Johnson quickly became a hit with wrestling crowds, and in February of 1997 he captured his first WWF championship, making him, at age twenty-four, the youngest wrestler to win a belt. But just a few months later Rocky was being booed during matches. Apparently the fickle audience members were becoming much more interested in rooting for the “bad guys,” and in a business where image is everything, Johnson had some rethinking to do. In mid-1997, after suffering a knee injury, he took some time off to recuperate, to marry his longtime girlfriend Dany Garcia, and to strategize.
Wrestling in the late 1990s was not the world of wrestling Johnson’s father had inhabited. In 1979 the regional federations that existed throughout the United States had been consolidated into a single organization known as the World Wrestling Federation, and by the mid-1980s pro wrestling had evolved from an athletic sport into a form of high-energy entertainment. Wrestlers now admitted that their moves were choreographed and that the outcomes of the matches were pre-determined. Wrestling had become big business, attracting millions of fans and earning millions of dollars for promoters and the main attractions, the wrestlers.
Johnson and WWF writers and producers worked long and hard to come up with just the right image for the handsome, six-foot-four-inch, 270-pound newcomer. What finally emerged was a character named The Rock, who would transform the world of wrestling. According to Johnson, who spoke with Sona Charaipotra of People, “The Rock is Dwayne Johnson with the volume turned all the way up.” Wearing black boots, black briefs, and with a tattoo of a Brahma bull on his twenty-two-inch bicep, The Rock was touted as part of the Nation of Domination, a league of “bad boy” wrestlers. He also became a formidable force both inside and outside the ring, especially when he glared at opponents and the press with a menacing lift of his right eyebrow.
When The Rock was unveiled on August 11, 1997, in Jackson, Mississippi, the crowd went wild, and over the next several years fans stood in line to catch the next installment in his wrestling storyline. Producers pitted him against various characters in mock grudge matches, and The Rock won, then lost, then regained his federation championship several times. Along the way, Johnson became perhaps the most popular wrestler in the history of the sport. He was known as The People’s Champion, and his signature eyebrow move even took on a name—The People’s Eyebrow. In addition, The Rock became a merchandising gold mine. His image appeared on T-shirts, posters, and Halloween masks; and there were Rock action figures and video games. By the 2000s, according to Gillian Flynn of Entertainment Weekly, the WWF was bringing in $120 million in merchandise sales per year, thanks solely to Johnson.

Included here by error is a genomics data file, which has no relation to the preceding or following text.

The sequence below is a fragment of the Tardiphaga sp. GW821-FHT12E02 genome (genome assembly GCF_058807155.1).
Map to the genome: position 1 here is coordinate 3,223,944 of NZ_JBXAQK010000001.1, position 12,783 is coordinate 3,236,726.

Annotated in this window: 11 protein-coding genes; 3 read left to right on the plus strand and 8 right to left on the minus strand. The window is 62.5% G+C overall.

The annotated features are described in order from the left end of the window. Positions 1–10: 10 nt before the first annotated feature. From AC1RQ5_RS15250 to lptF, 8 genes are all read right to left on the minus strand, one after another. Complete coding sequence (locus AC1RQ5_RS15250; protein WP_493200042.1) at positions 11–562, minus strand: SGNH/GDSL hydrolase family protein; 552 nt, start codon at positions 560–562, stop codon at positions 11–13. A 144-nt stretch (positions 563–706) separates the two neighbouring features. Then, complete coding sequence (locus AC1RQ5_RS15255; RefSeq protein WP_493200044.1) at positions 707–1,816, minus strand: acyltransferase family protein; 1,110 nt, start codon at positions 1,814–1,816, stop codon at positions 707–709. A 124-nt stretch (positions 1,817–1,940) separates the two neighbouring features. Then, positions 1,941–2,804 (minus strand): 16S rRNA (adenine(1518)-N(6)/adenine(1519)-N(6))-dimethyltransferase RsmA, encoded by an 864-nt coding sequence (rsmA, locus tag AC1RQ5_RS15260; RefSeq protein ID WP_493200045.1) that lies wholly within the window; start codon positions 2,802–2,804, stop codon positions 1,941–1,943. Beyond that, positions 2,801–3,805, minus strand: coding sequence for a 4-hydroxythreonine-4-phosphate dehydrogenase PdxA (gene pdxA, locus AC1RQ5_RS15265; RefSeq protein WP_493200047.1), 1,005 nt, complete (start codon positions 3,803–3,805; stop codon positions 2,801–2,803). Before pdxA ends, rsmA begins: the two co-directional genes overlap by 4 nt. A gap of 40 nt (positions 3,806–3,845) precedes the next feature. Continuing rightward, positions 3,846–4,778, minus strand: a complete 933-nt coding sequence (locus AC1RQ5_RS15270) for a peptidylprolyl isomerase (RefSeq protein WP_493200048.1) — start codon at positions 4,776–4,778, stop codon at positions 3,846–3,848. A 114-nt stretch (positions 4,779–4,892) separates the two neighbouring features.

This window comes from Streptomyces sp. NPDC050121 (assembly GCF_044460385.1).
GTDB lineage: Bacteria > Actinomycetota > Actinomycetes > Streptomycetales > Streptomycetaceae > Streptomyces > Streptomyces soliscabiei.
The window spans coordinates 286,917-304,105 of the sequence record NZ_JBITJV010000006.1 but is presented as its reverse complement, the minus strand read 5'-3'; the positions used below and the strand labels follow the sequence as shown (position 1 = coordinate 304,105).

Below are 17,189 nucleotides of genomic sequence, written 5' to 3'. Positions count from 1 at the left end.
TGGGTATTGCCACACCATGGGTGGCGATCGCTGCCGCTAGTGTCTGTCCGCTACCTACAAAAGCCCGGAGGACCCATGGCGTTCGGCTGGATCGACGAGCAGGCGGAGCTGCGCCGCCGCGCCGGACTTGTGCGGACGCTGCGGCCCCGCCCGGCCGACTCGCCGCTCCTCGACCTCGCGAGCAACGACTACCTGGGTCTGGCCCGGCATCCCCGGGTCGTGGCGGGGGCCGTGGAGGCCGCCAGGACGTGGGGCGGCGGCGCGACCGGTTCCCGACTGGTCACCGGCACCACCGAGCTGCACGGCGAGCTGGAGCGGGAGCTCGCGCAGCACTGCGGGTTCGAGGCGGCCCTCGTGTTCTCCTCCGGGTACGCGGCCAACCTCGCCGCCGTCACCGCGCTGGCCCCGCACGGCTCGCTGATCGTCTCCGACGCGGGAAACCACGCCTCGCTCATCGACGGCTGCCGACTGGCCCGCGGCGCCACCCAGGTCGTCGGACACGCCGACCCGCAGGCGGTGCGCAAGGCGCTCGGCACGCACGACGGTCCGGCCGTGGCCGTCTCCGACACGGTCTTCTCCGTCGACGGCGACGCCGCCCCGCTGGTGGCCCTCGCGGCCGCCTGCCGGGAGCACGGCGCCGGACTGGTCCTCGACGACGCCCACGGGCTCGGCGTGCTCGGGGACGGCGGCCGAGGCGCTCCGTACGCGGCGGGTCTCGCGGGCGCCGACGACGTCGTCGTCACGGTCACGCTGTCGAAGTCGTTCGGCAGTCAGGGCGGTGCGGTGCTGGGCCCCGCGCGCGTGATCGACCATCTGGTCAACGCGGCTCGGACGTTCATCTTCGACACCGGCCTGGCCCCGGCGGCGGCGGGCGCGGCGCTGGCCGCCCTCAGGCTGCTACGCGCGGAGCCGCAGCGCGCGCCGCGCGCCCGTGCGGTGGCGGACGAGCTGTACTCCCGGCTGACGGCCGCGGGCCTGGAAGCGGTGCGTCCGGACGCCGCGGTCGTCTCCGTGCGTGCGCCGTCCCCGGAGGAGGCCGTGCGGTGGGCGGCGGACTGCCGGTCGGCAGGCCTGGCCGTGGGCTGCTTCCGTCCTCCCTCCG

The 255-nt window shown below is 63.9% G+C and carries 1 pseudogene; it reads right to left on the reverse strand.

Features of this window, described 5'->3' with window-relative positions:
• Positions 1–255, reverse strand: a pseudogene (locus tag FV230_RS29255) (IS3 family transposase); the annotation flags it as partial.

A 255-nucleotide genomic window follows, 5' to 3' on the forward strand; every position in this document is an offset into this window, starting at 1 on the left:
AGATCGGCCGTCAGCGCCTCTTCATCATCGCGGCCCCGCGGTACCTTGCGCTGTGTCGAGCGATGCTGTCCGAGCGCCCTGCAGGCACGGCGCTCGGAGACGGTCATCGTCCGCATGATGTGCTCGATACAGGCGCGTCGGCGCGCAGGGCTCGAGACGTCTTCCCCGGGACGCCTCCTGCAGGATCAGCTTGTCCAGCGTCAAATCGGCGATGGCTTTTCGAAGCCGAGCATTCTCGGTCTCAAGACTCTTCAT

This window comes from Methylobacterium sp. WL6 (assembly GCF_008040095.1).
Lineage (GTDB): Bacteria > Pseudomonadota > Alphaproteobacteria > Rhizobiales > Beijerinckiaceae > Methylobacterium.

Johnson’s appeal was not limited to wrestling fans, although he is credited with almost doubling the WWF’s female fan base, thanks in large part to his movie-star good looks. He was so popular that in 2000, when he published his autobiography, The Rock Says, the book stayed on the New York Times bestseller list for an astonishing twenty weeks. Johnson drew record crowds at book signings, and began popping up on television, both to promote his book and to take on small acting roles. He made several appearances on the late-night comedy program Saturday Night Live, and was featured on such TV shows as DAG, Star Trek: Voyager, and That ’70’s Show. The next logical step was the big screen.
In 2001 Johnson appeared briefly in the summer blockbuster The Mummy Returns, for which he was paid, in Hollywood terms, a paltry $500,000. Although he was given only minutes of screen time, producers were impressed enough that they built a movie around Johnson’s Mummy character, called The Scorpion King. The film, which was released in 2002, is an action-adventure movie set in ancient Egypt. Johnson plays Mathayus, a desert warrior who is determined to save his people from an evil conqueror named Memnon. If he succeeds, he will take his rightful place as the Scorpion King. Although the movie was definitely not high drama, considering that Johnson’s character spent most of his time swinging a sword and slashing his enemies, the would-be actor took his role seriously. In fact, he worked closely with an acting coach throughout the shooting of the film.
When The Scorpion King hit theaters in April of 2002, it made more than $36 million during its opening weekend. Critics discussed the digitized action sequences and compared the movie to The Mummy, but most focused on Johnson and his million-dollar performance ($5 million, to be exact). In various reviews he was called a big-screen champ and the new face of Hollywood action. As Owen Gleiberman of Entertainment Weekly put it, “The Rock commands the screen as naturally as he does the ring.”
The Scorpion King opened up a whole new career for Johnson. In 2003 he followed up Scorpion with The Rundown, another action movie, but one with a comedic edge that allowed him more acting freedom. Again, reviewers were pleasantly surprised. They called The Rundown a movie that was a cut above the average shoot-‘em-up blockbuster, and they praised Johnson’s portrayal of Beck, a bounty hunter set loose in the Amazon jungles of Brazil. In particular, critics praised his comedic abilities, which viewers had glimpsed in his television roles. Johnson’s acting coach, Larry Moss, told Gillian Flynn in Entertainment Weekly, “The action roles were obviously what he
By the mid-2000s, Johnson was a full-fledged movie star. In 2004 he made his dramatic debut in Walking Tall, playing Chris Vaughn, a club-wielding sheriff who battles drug dealers and con artists who threaten to take over his peaceful Washington town. There were also several other movies in the pipeline, including two comedies, Be Cool (2004), a sequel to the 1995 hit Get Shorty, and Instant Karma, slated to open in 2005.
Although busy with his many film roles, Johnson still managed to maintain his hectic wrestling schedule. This meant that between filming he was still out on the road, performing and promoting for more than two hundred days a year. Such a demanding schedule was hard on family life, especially considering that Johnson and Dany had their first child, daughter Simone Alexandra, in 2001. Even on the road, however, Johnson claims that he finds the time to call Dany every day, and he still retains close ties to his mother. As Hughes commented, “The Rock is a mama’s boy.” But The Rock is also a very determined man who has pumped-up plans for the future. As he told Hughes, “I want to do more in the WWF. I want to do more in the movie industry. Ultimately, I want to be the most electrifying man in sports entertainment, period.”